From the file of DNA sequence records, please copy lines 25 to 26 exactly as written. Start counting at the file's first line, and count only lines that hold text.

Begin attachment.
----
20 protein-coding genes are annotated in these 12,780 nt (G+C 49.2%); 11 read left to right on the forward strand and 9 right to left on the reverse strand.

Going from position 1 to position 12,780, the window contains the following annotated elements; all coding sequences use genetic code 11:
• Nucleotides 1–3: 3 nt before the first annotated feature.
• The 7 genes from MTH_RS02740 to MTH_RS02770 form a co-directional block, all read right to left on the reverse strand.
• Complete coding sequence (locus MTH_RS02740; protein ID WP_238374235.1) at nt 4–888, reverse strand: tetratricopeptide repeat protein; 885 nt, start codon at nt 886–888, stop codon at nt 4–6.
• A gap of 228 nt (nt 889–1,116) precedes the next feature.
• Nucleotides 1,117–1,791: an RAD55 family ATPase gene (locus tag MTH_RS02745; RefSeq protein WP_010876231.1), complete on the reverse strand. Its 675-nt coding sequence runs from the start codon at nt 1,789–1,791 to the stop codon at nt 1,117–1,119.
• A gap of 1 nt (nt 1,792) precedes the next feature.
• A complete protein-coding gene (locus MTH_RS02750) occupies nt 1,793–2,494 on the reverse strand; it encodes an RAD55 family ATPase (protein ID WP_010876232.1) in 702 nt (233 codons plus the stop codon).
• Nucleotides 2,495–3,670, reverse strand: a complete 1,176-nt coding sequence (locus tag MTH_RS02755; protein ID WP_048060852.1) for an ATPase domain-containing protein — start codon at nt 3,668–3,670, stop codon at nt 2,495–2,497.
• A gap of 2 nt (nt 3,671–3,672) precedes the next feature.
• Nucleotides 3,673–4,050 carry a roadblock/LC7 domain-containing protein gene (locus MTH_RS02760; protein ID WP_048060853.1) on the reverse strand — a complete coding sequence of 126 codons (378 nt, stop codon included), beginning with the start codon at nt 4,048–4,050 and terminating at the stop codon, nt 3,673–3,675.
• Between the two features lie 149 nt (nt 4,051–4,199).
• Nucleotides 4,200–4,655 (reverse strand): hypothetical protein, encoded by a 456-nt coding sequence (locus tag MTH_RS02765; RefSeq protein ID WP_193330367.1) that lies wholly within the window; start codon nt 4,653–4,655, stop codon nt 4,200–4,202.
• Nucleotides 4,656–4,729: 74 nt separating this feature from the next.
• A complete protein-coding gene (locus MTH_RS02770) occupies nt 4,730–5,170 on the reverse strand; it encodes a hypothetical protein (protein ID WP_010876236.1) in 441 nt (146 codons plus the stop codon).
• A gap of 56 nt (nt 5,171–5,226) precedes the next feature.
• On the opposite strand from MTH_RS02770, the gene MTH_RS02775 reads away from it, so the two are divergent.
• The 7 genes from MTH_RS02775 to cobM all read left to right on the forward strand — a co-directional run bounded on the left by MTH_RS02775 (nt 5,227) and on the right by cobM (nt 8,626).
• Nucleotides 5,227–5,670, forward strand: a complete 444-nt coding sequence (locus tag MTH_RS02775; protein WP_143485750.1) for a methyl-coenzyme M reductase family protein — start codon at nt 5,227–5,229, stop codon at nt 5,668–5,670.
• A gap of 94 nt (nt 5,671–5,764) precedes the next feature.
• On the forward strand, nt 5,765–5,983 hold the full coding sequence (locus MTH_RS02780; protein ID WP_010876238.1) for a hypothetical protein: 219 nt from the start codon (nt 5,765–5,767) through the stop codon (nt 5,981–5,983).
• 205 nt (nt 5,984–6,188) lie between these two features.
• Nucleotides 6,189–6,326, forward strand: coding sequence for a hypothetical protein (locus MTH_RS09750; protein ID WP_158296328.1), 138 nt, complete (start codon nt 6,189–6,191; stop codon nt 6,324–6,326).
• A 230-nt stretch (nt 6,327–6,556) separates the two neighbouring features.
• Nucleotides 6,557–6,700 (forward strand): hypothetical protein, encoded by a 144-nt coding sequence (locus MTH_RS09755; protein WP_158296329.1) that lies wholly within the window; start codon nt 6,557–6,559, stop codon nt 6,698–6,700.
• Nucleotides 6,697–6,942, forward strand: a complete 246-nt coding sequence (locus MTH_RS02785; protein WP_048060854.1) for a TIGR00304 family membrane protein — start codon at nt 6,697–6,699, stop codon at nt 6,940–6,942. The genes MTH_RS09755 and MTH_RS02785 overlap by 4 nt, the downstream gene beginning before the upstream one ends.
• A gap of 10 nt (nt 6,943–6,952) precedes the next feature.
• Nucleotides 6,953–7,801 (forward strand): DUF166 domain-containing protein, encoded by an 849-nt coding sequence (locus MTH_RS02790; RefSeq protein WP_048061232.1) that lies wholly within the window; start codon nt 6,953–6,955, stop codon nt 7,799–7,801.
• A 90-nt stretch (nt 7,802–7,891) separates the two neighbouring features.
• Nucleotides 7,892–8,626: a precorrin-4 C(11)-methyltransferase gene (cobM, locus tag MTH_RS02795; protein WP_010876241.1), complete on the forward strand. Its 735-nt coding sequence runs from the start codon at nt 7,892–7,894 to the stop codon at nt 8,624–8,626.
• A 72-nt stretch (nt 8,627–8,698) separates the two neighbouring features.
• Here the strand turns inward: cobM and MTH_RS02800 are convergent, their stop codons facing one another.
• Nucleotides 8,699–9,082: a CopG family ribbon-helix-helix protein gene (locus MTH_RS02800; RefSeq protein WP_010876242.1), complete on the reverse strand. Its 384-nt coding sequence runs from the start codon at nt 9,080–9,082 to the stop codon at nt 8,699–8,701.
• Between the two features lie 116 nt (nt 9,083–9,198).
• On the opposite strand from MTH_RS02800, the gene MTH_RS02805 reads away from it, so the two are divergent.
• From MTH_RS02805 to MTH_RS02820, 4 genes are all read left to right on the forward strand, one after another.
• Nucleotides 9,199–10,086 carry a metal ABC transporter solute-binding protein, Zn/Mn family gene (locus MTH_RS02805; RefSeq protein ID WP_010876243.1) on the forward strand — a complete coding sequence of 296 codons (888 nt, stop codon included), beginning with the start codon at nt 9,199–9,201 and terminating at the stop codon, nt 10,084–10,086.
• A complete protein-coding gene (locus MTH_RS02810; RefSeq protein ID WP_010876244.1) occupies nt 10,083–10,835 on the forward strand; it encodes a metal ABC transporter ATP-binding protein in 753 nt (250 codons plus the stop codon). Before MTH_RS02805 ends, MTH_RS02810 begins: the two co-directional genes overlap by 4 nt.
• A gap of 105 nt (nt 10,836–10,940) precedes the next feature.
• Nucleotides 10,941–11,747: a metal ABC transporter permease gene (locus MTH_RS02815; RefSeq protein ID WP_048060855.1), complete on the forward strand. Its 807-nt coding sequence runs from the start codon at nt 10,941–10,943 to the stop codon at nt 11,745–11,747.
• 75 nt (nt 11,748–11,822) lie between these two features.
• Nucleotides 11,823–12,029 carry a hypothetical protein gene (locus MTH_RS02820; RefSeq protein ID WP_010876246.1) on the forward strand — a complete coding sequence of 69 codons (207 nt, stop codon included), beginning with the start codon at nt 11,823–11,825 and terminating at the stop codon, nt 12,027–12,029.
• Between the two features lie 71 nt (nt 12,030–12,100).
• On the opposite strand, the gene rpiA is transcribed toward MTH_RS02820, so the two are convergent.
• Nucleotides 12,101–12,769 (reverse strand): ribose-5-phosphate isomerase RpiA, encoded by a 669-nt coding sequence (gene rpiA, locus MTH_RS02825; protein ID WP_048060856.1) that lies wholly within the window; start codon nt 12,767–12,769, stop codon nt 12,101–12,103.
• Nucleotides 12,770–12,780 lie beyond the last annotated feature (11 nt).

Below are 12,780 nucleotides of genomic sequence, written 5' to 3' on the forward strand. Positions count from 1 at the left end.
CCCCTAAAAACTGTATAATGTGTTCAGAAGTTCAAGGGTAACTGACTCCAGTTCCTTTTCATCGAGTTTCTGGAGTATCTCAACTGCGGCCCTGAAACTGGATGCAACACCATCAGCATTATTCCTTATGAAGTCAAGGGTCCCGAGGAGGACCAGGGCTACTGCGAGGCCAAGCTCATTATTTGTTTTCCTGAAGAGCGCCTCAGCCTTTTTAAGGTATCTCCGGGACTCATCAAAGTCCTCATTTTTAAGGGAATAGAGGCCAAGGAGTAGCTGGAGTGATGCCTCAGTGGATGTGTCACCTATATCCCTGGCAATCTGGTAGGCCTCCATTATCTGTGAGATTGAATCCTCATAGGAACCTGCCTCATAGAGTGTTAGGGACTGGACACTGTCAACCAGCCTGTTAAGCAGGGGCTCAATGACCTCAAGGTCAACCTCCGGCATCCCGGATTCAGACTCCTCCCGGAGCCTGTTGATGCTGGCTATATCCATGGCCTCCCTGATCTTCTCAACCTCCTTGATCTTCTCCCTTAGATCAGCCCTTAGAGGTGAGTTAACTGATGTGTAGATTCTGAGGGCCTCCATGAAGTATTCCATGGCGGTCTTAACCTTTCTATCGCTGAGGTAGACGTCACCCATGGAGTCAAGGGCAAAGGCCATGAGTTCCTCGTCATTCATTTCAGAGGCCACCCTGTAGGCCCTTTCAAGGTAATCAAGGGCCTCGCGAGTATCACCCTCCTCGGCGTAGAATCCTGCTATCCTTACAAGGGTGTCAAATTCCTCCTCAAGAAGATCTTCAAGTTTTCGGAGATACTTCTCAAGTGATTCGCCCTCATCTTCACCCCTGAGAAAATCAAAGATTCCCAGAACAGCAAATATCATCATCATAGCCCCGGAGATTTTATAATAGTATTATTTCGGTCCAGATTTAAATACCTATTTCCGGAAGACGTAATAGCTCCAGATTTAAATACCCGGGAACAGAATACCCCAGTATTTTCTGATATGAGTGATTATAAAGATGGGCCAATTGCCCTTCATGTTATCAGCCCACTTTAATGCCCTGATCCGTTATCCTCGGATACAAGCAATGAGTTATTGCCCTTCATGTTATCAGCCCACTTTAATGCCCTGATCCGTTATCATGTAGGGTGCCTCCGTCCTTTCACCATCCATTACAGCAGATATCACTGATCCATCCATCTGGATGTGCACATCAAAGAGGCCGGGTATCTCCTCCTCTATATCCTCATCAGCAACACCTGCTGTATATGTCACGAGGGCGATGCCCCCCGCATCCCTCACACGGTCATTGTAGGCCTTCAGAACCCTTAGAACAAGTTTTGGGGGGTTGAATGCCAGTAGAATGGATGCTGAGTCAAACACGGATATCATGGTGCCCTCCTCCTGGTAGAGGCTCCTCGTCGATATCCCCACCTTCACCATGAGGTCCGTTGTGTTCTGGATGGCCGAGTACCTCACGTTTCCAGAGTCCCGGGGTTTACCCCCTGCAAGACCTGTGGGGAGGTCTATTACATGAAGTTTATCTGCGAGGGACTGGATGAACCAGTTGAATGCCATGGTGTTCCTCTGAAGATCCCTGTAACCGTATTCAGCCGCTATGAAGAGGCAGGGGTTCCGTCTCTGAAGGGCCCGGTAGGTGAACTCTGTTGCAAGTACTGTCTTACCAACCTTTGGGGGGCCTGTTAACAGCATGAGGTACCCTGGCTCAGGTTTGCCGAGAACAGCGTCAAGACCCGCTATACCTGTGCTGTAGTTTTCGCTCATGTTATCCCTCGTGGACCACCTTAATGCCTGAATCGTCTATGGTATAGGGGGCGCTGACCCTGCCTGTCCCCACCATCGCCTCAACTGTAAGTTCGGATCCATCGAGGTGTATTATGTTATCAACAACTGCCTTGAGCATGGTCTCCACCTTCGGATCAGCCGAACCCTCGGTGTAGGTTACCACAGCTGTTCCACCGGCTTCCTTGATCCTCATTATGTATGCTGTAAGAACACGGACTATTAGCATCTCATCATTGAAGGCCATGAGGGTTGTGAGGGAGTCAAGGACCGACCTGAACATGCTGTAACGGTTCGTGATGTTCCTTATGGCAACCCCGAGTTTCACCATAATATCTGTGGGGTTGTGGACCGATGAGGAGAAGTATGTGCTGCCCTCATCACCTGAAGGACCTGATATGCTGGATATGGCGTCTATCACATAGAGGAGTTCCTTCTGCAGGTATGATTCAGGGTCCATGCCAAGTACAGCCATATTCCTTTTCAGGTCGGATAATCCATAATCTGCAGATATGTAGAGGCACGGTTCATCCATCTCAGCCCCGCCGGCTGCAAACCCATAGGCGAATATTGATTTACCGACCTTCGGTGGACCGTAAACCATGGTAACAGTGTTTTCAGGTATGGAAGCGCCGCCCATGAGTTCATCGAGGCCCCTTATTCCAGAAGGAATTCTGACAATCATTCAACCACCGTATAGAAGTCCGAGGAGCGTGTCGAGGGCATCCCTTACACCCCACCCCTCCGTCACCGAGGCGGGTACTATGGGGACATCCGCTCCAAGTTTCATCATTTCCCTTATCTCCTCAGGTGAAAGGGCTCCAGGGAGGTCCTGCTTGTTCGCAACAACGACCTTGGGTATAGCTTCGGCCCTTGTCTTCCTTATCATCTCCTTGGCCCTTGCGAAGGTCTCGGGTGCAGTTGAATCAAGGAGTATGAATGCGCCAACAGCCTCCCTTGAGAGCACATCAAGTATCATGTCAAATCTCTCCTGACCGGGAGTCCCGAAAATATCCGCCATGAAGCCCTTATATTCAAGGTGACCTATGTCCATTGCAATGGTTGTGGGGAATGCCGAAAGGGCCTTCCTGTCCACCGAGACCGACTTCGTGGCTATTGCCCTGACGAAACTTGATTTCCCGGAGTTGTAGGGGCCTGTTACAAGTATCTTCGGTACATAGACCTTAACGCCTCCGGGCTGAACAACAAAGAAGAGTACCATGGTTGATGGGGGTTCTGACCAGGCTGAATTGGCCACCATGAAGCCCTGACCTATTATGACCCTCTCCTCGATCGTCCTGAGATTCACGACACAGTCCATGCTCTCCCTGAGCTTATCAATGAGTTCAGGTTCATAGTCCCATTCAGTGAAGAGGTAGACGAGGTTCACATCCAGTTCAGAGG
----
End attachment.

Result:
• A 230-nt stretch (nt 6,327–6,556) separates the two neighbouring features.
• Nucleotides 6,557–6,700 (forward strand): hypothetical protein, encoded by a 144-nt coding sequence (locus MTH_RS09755; protein WP_158296329.1) that lies wholly within the window; start codon nt 6,557–6,559, stop codon nt 6,698–6,700.